Jefferson WN, Couse JF, Padilla-Banks E, Korach KS, Newbold RR: Neonatal exposure to genistein induces estrogen receptor (ER)alpha expression and multioocyte follicles in the maturing mouse ovary: evidence for ERbeta-mediated and nonestrogenic actions. Biol Reprod. 2002, 67: 1285-1296. 10.1095/biolreprod67.4.1285.
Chen Y, Breen K, Pepling ME: Estrogen can signal through multiple pathways to regulate oocyte cyst breakdown and primordial follicle assembly in the neonatal mouse ovary. J Endocrinol. 2009, 202: 407-417. 10.1677/JOE-09-0109.
Kirigaya A, Kim H, Hayashi S, Chambon P, Watanabe H, Lguchi T, Sato T: Involvement of estrogen receptor beta in the induction of polyovular follicles in mouse ovaries exposed neonatally to diethylstilbestrol. Zoolog Sci. 2009, 26: 704-712. 10.2108/zsj.26.704.
Karavan JR, Pepling ME: Effects of estrogenic compounds on neonatal oocyte development. Reprod Toxicol. 2012, 34: 51-56. 10.1016/j.reprotox.2012.02.005.
Schomberg DW, Couse JF, Mukherjee A, Lubahn DB, Sar M, Mayo KE, Korach KS: Targeted disruption of the estrogen receptor-alpha gene in female mice: characterization of ovarian responses and phenotype in the adult. Endocrinology. 1999, 140: 2733-2744. 10.1210/en.140.6.2733.
Dupont S, Krust A, Gansmuller A, Dierich A, Chambon P, Mark M: Effect of single and compound knockouts of estrogen receptors alpha (ERalpha) and beta (ERbeta) on mouse reproductive phenotypes. Development. 2000, 127: 4277-4291.
Antonson P, Omoto Y, Humire P, Gustafsson JA: Generation of ERalpha-floxed and knockout mice using the Cre/LoxP system. Biochem Biophys Res Commun. 2012, 424: 710-716. 10.1016/j.bbrc.2012.07.016.
Matzuk MM, Burns KH, Viveiros MM, Eppig JJ: Intercellular communication in the mammalian ovary: oocytes carry the conversation. Science. 2002, 296: 2178-2180. 10.1126/science.1071965.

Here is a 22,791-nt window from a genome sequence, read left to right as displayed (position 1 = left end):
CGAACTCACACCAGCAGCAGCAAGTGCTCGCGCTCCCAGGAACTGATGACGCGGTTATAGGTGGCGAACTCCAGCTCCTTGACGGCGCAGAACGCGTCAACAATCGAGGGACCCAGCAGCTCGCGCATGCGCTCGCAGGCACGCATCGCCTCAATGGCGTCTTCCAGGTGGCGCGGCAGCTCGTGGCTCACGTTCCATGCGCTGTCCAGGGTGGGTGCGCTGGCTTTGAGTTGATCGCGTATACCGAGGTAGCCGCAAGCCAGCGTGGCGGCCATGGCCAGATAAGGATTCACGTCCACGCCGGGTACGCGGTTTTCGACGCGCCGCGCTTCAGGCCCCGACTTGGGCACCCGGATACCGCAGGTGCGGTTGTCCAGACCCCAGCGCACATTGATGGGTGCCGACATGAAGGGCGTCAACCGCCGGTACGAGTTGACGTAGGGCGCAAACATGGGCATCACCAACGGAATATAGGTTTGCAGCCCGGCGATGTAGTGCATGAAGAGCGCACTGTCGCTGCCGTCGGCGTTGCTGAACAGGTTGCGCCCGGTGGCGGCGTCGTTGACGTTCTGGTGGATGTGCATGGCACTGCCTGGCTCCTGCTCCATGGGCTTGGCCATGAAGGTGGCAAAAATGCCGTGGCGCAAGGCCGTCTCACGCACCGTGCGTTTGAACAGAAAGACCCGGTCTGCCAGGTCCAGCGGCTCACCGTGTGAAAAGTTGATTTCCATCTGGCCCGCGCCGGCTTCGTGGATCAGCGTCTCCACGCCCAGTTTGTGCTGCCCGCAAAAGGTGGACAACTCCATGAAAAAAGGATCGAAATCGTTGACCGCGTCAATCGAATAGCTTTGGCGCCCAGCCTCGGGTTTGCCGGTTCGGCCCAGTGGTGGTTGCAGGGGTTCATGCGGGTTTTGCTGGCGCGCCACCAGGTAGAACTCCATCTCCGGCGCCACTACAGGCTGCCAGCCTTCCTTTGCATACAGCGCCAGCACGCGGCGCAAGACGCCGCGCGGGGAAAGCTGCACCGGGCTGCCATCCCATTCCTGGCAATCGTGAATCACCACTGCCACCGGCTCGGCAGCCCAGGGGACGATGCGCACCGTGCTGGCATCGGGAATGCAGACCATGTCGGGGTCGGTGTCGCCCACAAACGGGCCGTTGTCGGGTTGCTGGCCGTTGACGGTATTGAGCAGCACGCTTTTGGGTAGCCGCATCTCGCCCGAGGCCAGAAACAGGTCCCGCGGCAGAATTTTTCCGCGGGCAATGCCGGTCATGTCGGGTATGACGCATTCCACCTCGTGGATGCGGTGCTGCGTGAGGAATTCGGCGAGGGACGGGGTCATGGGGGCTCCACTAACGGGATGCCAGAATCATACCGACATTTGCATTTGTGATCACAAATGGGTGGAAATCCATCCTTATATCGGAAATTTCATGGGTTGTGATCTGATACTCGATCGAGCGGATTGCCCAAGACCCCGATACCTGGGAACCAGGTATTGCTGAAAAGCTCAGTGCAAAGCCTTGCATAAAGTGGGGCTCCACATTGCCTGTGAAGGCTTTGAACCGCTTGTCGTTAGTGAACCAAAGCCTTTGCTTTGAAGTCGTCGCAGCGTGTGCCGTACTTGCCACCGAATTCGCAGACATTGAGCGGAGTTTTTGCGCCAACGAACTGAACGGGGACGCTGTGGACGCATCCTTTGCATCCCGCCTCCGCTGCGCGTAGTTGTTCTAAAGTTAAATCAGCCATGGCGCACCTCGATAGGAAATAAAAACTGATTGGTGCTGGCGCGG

Li Q, McKenzie LJ, Matzuk MM: Revisiting oocyte-somatic cell interactions: in search of novel intrafollicular predictors and regulators of oocyte developmental competence. Mol Hum Reprod. 2008, 14: 673-678. 10.1093/molehr/gan064.
Pan H, O'Brien M J, Wigglesworth K, Eppig JJ, Schultz RM: Transcript profiling during mouse oocyte development and the effect of gonadotropin priming and development in vitro. Dev Biol. 2005, 286: 493-506. 10.1016/j.ydbio.2005.08.023.
Dorfman MD, Kerr B, Garcia-Rudaz C, Paredes AH, Dissen GA, Ojeda SR: Neurotrophins acting via TRKB receptors activate the JAGGED1-NOTCH2 cell-cell communication pathway to facilitate early ovarian development. Endocrinology. 2011, 152: 5005-5016. 10.1210/en.2011-1465.
del Alamo D, Rouault H, Schweisguth F: Mechanism and significance of cis-inhibition in Notch signalling. Curr Biol. 2011, 21: R40-47. 10.1016/j.cub.2010.10.034.
Jorgez CJ, Klysik M, Jamin SP, Behringer RR, Matzuk MM: Granulosa cell-specific inactivation of follistatin causes female fertility defects. Mol Endocrinol. 2004, 18: 953-967. 10.1210/me.2003-0301.
Lozier J, McCright B, Gridley T: Notch signaling regulates bile duct morphogenesis in mice. PLoS One. 2008, 3: e1851-10.1371/journal.pone.0001851.
We thank Richard Behringer for providing the Amhr2-Cre mice. This work was supported by NIH grants R01 HD034883 and P20 GM103465.
The authors declare that they have no competing interests.
JX and TG conceived and designed the study, analyzed data, and wrote the manuscript; and JX performed all the experiments. Both authors have read and approved the final manuscript.
Authors’ original submitted files for images
Below are the links to the authors’ original submitted files for images.